It is up to us to be active and accept the baton that our founders have passed on to us. Think about what our School can be with our engagement -— with our involvement and by the grace of God. This School can be what God is calling us to be. It is up to us.
Seven score and 6 years ago our founders brought forth a new church school conceived in a dream and dedicated to the proposition that we are a community of faith and an instrument for reconciliation in this world. That dedication and commitment continued on 29 June 1970, 50 years ago, when this chapel, this new school was consecrated to the glory of God for the furthering of His kingdom.
Today we honour our founders — great visionaries. We are so grateful for their dream and for their courage to move forward.
We are so grateful for the opportunity they have given us to stand on their shoulders and to reach out – to reach out to one another, to our community, to the world, and to the future. It is an opportunity to be that beacon, to be that shining light, to be an example, to be an inspiration.
We honour our founders, not by repeating their acts or limiting ourselves to their dreams – for this is a different time -but by finding and acting on our own dreams, our own visions, our own hopes.
We are being called to remember the dream about why our school was founded 146 years ago. What is our calling going forward?
This is a very exciting time – a great opportunity to look at who we are, what we are about, where we have been and where we want to go – to remember the dream.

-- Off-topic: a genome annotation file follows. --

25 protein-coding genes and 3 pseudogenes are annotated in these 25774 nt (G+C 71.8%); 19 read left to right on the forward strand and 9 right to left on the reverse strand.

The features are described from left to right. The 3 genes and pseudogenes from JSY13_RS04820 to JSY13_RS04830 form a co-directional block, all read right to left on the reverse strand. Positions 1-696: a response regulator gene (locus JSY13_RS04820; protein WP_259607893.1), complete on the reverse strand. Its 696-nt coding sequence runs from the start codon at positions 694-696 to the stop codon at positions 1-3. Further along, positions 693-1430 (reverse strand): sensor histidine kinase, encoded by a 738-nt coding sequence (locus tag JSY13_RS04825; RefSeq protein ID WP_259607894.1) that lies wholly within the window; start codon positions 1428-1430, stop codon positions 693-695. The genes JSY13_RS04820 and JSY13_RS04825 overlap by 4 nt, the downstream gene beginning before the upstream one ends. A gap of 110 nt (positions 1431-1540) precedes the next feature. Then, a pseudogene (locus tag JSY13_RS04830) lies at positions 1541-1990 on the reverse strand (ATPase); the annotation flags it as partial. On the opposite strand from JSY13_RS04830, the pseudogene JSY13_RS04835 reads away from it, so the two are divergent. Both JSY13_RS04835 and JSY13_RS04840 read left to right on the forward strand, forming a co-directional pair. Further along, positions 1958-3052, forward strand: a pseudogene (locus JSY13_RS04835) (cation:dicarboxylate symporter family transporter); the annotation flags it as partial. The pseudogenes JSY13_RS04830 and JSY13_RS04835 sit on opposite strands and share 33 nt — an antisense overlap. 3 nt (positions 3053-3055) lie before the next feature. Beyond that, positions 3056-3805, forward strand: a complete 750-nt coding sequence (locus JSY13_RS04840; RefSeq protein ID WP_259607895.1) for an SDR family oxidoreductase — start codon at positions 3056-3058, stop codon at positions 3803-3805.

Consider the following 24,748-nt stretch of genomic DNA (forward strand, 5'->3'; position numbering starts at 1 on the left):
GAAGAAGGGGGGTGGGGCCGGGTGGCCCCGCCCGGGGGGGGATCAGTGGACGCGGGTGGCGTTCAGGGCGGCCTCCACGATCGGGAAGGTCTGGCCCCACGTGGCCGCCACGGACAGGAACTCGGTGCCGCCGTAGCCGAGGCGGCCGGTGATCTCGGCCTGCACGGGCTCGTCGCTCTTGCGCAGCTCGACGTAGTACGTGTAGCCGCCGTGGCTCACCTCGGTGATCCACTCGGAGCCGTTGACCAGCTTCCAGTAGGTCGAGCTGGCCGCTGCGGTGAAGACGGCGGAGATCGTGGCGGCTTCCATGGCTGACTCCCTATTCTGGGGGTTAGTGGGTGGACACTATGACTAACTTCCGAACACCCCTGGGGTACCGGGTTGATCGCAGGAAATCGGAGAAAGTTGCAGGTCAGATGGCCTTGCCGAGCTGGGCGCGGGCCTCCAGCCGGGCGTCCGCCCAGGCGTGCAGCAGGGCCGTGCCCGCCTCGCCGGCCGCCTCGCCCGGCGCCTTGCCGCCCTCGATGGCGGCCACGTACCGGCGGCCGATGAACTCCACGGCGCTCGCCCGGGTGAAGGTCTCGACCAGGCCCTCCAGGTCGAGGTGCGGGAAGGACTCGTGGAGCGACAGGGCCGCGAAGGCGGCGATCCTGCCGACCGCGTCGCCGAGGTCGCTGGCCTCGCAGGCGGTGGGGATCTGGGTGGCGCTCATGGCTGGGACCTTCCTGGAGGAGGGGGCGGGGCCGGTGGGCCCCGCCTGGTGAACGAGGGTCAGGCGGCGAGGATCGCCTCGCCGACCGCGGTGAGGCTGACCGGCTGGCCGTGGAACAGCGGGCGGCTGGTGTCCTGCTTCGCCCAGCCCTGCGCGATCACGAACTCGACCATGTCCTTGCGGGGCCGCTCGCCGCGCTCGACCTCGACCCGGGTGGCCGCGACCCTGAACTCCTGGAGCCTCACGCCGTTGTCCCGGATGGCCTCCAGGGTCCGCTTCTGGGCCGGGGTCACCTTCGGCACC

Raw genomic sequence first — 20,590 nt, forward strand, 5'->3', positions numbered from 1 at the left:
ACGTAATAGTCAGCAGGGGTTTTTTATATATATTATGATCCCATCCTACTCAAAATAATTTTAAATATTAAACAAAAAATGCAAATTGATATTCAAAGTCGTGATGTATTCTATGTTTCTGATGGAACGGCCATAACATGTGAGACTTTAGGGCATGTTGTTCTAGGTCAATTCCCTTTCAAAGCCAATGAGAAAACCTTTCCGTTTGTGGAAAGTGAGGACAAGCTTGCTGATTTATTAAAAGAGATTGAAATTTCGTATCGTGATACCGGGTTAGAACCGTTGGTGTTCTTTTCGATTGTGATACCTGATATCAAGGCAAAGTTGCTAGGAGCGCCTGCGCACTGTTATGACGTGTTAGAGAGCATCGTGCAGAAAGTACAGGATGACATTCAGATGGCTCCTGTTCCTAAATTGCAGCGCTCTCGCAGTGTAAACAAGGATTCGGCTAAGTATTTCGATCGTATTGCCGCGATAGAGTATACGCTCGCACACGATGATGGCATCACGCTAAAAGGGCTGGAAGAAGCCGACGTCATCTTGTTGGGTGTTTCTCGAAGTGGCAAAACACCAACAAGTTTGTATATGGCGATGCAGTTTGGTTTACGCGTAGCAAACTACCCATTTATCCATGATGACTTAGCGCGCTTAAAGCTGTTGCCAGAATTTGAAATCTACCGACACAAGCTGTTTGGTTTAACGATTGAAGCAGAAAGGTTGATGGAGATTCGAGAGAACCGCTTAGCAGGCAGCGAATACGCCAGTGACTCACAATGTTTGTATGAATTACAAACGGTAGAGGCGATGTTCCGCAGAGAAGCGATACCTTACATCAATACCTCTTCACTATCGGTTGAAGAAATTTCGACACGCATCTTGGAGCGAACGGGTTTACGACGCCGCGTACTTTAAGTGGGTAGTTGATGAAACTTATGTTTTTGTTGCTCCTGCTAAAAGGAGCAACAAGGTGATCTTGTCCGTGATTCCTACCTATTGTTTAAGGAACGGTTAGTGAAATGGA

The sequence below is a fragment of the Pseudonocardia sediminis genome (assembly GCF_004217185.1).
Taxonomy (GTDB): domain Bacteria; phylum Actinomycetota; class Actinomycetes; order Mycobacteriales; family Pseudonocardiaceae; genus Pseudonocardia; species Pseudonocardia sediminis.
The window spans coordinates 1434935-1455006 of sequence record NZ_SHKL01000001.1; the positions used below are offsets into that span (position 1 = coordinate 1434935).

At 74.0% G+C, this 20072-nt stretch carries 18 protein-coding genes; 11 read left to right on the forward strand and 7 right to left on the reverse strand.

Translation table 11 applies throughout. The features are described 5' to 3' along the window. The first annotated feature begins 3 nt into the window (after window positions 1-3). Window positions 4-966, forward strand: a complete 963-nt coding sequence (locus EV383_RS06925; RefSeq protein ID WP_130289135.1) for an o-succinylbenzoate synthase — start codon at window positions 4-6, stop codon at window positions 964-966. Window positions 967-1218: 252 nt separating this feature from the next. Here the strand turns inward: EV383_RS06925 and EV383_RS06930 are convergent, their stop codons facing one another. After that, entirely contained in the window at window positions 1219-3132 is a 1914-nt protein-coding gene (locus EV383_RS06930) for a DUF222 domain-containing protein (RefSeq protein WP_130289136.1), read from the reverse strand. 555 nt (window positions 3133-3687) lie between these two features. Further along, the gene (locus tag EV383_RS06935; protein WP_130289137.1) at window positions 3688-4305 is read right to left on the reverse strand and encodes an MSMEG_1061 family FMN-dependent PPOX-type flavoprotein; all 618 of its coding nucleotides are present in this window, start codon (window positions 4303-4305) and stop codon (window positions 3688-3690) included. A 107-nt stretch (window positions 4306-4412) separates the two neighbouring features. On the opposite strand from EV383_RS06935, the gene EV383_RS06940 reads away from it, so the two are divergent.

The question is: Are we ready? Are we willing? Is the dream still alive?
Do we possess the burning desire? Are we willing to step out of our comfort zone and listen for God’s voice and to shine the light? Do we have the courage, commitment and stamina to move it forward? Are we willing to exercise our freedom to become new creatures and our responsibility to be faithful stewards of our lives and of this world?
Are we willing to use our diversity as a blessing and a strength — an opportunity to have meaningful conversations and to learn and grow.
Can we pass the test whether this School so conceived and so dedicated can long endure?
Can we still dream of what God might do with each of us in bringing into actuality our unique, unprecedented, never recurring potentialities?
I look around at you. I see the tremendous dedication of our teachers, our learners and our many volunteers and friends.
The dream is alive; it is calling us out – it is calling us forward. Thank you, to each and every one of you, for taking, for accepting with renewed commitment and vision this remarkable, this wonderful, this extraordinary baton and gift that has been handed to us.
The dream is alive — the dream is alive and flourishing.
Ante Deum Asto.
Thanks be to God!
Amen, Amen and Hallelujah!